cause of a phenomenon, the foundation of a system, and you require an impossibility. The mind, however, of this man, who finds these subjects so difficult, and the mind of the philosopher who investigates them with ease, are formed much in the same way. All the difference between them is, that the latter has accustomed himself to the contemplation of mental objects, whereas the other has voluntarily debased himself to sordid pursuits, degraded his understanding, and enslaved it to sensible objects. After having passed our life in this sort of business, without allowing time for reflection, religion becomes an abyss; the clearest truth, mysterious; the slightest study, fatigue; and, when we would fix our thoughts, they are captivated with involuntary deviations.

In a word, the final inconvenience which results from deferring the study of religion, is a distraction and dissipation proceeding from the object which prepossesses the mind. The various scenes of life, presented to the eye, make a strong impression on the soul; and the ideas will obtrude even when we would divert the attention. Hence distinguished employments, eminent situations, and professions which require intense application, are not commonly the most compatible with salvation. Not only because they rob us, while actually employed, of the time we should devote to God, but because they pursue us in defiance of our efforts. We come to the Lord's house with our bullocks, with our doves, with our projects, with our ships, with our bills of exchange, with our titles, with our equipage, as those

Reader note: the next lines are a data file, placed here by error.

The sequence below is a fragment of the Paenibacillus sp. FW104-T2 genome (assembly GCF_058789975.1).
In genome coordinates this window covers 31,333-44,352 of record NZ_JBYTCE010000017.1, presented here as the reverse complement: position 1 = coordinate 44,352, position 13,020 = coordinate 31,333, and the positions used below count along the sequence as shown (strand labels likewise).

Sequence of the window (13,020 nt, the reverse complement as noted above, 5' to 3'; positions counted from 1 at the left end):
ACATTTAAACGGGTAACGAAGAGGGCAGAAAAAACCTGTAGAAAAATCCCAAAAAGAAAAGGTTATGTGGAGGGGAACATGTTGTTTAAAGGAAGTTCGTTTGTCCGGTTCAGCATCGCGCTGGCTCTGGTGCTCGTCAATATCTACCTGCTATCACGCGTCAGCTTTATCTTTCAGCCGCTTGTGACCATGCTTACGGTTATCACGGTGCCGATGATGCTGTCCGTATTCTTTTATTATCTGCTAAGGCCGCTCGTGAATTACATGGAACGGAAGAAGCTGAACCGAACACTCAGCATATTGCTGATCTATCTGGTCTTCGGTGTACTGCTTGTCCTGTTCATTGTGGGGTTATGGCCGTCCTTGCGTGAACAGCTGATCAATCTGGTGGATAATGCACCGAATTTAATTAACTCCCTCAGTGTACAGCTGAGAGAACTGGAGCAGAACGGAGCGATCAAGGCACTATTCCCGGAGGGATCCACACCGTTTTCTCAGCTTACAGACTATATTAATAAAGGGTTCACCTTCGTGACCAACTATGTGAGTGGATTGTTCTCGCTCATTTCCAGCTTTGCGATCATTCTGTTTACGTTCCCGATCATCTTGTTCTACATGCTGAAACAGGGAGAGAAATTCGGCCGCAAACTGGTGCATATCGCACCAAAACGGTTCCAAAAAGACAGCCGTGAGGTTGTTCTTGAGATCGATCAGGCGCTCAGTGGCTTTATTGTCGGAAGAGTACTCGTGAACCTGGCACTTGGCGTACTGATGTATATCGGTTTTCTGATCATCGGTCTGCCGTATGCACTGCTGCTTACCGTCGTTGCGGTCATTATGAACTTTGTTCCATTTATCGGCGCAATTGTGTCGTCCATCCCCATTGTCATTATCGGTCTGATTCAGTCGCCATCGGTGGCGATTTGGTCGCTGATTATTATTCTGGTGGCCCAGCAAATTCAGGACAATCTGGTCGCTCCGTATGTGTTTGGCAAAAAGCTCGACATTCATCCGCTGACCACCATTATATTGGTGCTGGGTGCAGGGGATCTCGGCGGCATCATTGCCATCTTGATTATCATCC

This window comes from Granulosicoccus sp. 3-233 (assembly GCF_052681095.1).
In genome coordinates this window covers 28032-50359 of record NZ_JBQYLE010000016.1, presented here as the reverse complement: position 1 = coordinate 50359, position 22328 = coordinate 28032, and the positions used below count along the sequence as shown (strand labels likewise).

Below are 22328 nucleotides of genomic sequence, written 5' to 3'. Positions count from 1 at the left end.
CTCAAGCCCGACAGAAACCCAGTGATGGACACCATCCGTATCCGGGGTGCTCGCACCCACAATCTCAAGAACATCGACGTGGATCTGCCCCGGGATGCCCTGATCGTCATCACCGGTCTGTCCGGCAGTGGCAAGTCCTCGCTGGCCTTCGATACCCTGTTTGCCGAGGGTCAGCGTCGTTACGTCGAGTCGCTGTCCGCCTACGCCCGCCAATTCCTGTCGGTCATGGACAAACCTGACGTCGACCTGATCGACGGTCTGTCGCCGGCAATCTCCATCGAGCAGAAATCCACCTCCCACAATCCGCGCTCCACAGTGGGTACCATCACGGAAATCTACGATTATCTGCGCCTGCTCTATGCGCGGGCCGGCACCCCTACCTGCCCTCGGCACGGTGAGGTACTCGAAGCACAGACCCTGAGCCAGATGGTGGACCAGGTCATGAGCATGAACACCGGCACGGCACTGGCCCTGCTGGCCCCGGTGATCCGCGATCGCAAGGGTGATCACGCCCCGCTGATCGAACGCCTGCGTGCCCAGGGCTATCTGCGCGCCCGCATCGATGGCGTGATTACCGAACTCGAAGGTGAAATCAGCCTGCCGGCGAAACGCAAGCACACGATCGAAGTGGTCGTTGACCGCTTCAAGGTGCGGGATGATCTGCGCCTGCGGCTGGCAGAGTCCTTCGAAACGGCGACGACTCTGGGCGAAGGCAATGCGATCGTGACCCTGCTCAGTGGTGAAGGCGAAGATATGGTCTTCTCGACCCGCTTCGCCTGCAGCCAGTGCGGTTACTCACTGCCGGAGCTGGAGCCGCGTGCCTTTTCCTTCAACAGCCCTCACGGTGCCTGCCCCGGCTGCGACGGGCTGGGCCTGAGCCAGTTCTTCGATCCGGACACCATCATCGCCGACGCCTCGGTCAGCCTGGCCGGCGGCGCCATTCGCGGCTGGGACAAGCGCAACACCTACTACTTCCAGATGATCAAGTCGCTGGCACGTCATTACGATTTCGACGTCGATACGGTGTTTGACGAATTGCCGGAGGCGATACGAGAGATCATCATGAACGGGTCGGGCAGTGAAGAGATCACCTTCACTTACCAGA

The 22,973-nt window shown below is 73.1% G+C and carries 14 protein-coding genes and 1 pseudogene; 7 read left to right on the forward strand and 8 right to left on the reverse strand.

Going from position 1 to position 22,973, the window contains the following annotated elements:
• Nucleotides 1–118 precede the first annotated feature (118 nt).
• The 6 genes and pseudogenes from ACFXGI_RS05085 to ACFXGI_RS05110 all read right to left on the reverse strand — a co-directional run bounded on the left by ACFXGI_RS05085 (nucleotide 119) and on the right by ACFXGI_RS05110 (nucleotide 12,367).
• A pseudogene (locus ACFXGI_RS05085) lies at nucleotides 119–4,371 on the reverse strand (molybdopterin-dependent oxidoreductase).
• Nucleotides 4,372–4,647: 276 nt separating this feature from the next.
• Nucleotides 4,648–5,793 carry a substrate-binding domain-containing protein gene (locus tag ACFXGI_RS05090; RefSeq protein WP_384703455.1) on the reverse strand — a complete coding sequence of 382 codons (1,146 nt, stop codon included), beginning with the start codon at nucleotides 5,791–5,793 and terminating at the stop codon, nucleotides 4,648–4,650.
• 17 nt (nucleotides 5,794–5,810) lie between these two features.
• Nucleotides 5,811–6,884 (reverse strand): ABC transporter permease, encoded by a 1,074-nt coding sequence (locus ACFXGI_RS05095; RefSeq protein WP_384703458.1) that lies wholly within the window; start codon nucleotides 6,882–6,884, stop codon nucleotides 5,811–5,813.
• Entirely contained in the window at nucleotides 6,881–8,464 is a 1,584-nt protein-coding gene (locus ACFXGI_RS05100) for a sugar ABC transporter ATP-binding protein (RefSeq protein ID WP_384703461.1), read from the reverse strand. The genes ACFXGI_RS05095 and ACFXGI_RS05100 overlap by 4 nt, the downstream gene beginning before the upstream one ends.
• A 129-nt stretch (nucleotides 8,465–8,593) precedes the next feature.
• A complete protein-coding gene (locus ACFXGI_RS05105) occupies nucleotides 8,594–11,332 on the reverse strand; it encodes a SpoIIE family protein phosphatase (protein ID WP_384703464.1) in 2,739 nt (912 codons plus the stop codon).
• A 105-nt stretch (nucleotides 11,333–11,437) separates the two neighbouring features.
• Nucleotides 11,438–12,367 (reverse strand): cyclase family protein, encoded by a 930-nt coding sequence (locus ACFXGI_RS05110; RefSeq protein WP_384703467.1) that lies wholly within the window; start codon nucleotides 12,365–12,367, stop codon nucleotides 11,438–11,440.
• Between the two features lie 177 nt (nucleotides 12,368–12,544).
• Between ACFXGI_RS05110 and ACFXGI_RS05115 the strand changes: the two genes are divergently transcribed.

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profane Jews whom Jesus Christ once chased from the temple in Jerusalem. There is no need to be a philosopher to perceive the force of this truth; it requires no evidence but the history of your own life. How often, when retired to the closet to examine your conscience, has worldly speculation interrupted the duty! How often, when prostrated in the presence of God, has this heart, which you came to offer him, robbed you of your devotion by pursuing earthly objects! How often, when engaged in sacrificing to the Lord a sacrifice of repentance, has a thousand flights of birds annoyed the sacred service! Evident proof of the truth we advance! Every day we see new objects; these objects leave ideas; these ideas recur; and the contracted soul, unable to attend to the ideas it already possesses, and to those it would acquire, becomes incapable of religious investigation. Happy is the man descended from enlightened parents, and instructed like Timothy in the Holy Scriptures from his infancy! Having consecrated his early life to the study of truth, he has only, in a dying and retiring age, to collect the consolations of a religion magnificent in its promises, and incontestible in its proofs.

Hence we conclude, with regard to the speculative part of salvation, that our conversion becomes the more difficult in proportion as it is deferred. We conclude, with regard to the light of faith, that we must seek the Lord while he may be found, and call upon him while he is near. We must study religion while aided by a recollected mind, and an easy conception. We must, while young, elevate the heart